I am probably dense, because I can't seem to be able to prove even simple statements using this definition ^^'.

What I am trying to prove:

noncomputable def order_of' {G : Type*} [group G] (g : G) :  :=
if h :  n : , 0 < n  g ^ n = 1 then nat.find h else 0

notation | g | := order_of' g

example {G: Type*} [group G] (g: G) : g = 1  |g| = 1 := sorry

I tried providing a term of type ∃ n : ℕ , 0 < n ∧ g^n = 1, which was quite easy to prove, but that wasn't it.
Could you please explain what exactly an I supposed to provide/prove, or at least point me in the direction of some docs in which its explained?

#### Ariel Fridman (Feb 17 2021 at 15:52):

and if possible, the same for the other direction (i.e. |g| = 1 → g = 1), since I also haven't been able to see on how to case on it, or desugar it.

#### Shing Tak Lam (Feb 17 2021 at 16:03):

import algebra.group.basic
import data.nat.enat
import tactic.interval_cases

variables {G : Type*} [group G]

open_locale classical

noncomputable def order_of' {G : Type*} [group G] (g : G) :  :=
if h :  n : , 0 < n  g ^ n = 1 then nat.find h else 0

notation | g | := order_of' g

example (g : G) : |(1 : G)| = 1 :=
begin
unfold order_of',
have h :  n, 0 < n  (1 : G) ^ n = 1,
{ use [1, zero_lt_one, one_pow _] },
rw dif_pos h,
rw nat.find_eq_iff,
split,
{ simp },
{ intros n hn hc,
cases hc with h1 h2,
interval_cases n }
end

example (g : G) (hg : |g| = 1) : g = 1 :=
begin
unfold order_of' at hg,
split_ifs at hg,
{ have := nat.find_spec h,
cases this with h1 h2,
rwa [hg, pow_one] at h2 },
end

(obviously can be golfed)

#### Ariel Fridman (Feb 17 2021 at 16:04):

Yakov Pechersky said:

just tactic and init.data.int. I don't actually use group, but rather a typeclass I made myself called Group.

#### Ariel Fridman (Feb 17 2021 at 16:05):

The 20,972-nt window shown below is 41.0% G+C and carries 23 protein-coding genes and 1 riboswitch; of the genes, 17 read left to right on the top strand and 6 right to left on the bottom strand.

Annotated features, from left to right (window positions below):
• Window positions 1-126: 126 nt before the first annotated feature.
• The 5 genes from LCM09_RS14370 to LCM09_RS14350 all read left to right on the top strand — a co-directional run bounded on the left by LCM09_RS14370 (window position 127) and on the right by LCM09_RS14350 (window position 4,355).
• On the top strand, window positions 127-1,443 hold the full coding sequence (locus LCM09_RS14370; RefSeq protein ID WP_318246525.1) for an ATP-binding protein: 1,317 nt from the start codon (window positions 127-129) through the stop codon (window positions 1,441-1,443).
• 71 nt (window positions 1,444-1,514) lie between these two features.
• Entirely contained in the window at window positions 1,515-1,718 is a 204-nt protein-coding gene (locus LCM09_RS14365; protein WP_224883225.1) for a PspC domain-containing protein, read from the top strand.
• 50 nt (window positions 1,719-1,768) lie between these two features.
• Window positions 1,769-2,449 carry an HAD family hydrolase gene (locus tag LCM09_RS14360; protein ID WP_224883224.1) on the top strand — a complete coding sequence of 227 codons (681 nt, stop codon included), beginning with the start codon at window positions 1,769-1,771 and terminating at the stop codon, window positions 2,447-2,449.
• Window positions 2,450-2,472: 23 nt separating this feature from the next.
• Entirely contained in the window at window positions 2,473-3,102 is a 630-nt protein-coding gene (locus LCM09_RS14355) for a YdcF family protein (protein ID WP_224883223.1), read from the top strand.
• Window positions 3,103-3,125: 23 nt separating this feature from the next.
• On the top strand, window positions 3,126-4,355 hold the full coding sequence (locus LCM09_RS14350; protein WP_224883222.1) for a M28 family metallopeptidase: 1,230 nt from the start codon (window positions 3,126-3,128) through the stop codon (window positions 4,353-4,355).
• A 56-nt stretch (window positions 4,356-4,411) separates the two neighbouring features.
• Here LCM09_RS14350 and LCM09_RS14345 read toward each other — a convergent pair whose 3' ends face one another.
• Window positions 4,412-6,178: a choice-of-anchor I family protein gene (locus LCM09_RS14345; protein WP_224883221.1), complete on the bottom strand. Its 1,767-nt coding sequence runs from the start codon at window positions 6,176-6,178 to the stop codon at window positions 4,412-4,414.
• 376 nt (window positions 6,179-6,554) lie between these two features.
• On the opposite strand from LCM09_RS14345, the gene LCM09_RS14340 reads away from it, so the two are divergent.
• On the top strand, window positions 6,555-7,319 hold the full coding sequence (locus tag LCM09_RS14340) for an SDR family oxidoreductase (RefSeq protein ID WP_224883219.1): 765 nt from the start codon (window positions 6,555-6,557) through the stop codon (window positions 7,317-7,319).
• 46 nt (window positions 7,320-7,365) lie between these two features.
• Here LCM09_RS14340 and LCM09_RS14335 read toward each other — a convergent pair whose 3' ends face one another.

@Shing Tak Lam Thank you!, I'll look at it and try to understand what you're doing.

#### Johan Commelin (Feb 17 2021 at 16:16):

@Ariel Fridman The definition uses nat.find, so you will have to use lemmas about nat.find.

#### Johan Commelin (Feb 17 2021 at 16:17):

If you Ctrl-click on it (assuming you are using VScode as editor), then you will go to the definition.

#### Johan Commelin (Feb 17 2021 at 16:17):

Just below it will be 10 useful lemmas for using it

#### Bryan Gin-ge Chen (Feb 17 2021 at 16:20):

Note that you usually don't have to import anything that starts with init, all of that comes "for free" in every Lean file, unless you put prelude at the top of your file. If you do happen to have prelude at the top of your file, you would have gotten everything in init by importing tactic.

#### Ariel Fridman (Feb 17 2021 at 16:28):

@Johan Commelin I'll take a look at it, thanks!

#### Ariel Fridman (Feb 17 2021 at 16:29):

@Bryan Gin-ge Chen and thank you for this tip. so init just an autoinclude prelude? I assumed it was part of mathlib, but I guess I was wrong.

#### Bryan Gin-ge Chen (Feb 17 2021 at 16:35):

Yep, everything in init. is part of what we call "core Lean", and can be found in the community Lean 3 repository here.

Last updated: Dec 20 2023 at 11:08 UTC